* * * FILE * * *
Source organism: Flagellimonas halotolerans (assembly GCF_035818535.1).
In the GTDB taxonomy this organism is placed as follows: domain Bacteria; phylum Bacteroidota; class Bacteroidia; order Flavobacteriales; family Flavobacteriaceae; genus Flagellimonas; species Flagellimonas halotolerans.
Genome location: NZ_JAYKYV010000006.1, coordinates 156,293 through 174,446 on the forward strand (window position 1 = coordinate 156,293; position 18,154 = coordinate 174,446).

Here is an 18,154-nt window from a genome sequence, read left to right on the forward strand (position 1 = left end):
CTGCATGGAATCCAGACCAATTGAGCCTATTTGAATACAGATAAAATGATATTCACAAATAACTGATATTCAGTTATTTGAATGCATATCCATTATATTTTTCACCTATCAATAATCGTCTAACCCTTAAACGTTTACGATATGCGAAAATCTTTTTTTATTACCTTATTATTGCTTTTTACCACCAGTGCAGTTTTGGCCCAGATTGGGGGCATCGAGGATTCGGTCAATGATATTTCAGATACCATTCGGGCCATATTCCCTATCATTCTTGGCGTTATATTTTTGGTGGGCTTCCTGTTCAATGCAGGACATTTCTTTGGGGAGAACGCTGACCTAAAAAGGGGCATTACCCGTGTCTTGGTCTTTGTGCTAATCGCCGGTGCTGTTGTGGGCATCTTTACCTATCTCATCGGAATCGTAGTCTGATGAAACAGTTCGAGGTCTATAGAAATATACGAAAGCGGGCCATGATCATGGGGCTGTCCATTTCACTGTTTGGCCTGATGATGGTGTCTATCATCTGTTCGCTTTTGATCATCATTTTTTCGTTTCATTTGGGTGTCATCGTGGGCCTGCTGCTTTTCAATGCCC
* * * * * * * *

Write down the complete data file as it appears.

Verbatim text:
Source organism: Flagellimonas halotolerans (assembly GCF_035818535.1).
In the GTDB taxonomy this organism is placed as follows: domain Bacteria; phylum Bacteroidota; class Bacteroidia; order Flavobacteriales; family Flavobacteriaceae; genus Flagellimonas; species Flagellimonas halotolerans.
Genome location: NZ_JAYKYV010000006.1, coordinates 156,293 through 174,446 on the forward strand (window position 1 = coordinate 156,293; position 18,154 = coordinate 174,446).

Here is an 18,154-nt window from a genome sequence, read left to right on the forward strand (position 1 = left end):
CTGCATGGAATCCAGACCAATTGAGCCTATTTGAATACAGATAAAATGATATTCACAAATAACTGATATTCAGTTATTTGAATGCATATCCATTATATTTTTCACCTATCAATAATCGTCTAACCCTTAAACGTTTACGATATGCGAAAATCTTTTTTTATTACCTTATTATTGCTTTTTACCACCAGTGCAGTTTTGGCCCAGATTGGGGGCATCGAGGATTCGGTCAATGATATTTCAGATACCATTCGGGCCATATTCCCTATCATTCTTGGCGTTATATTTTTGGTGGGCTTCCTGTTCAATGCAGGACATTTCTTTGGGGAGAACGCTGACCTAAAAAGGGGCATTACCCGTGTCTTGGTCTTTGTGCTAATCGCCGGTGCTGTTGTGGGCATCTTTACCTATCTCATCGGAATCGTAGTCTGATGAAACAGTTCGAGGTCTATAGAAATATACGAAAGCGGGCCATGATCATGGGGCTGTCCATTTCACTGTTTGGCCTGATGATGGTGTCTATCATCTGTTCGCTTTTGATCATCATTTTTTCGTTTCATTTGGGTGTCATCGTGGGCCTGCTGCTTTTCAATGCCC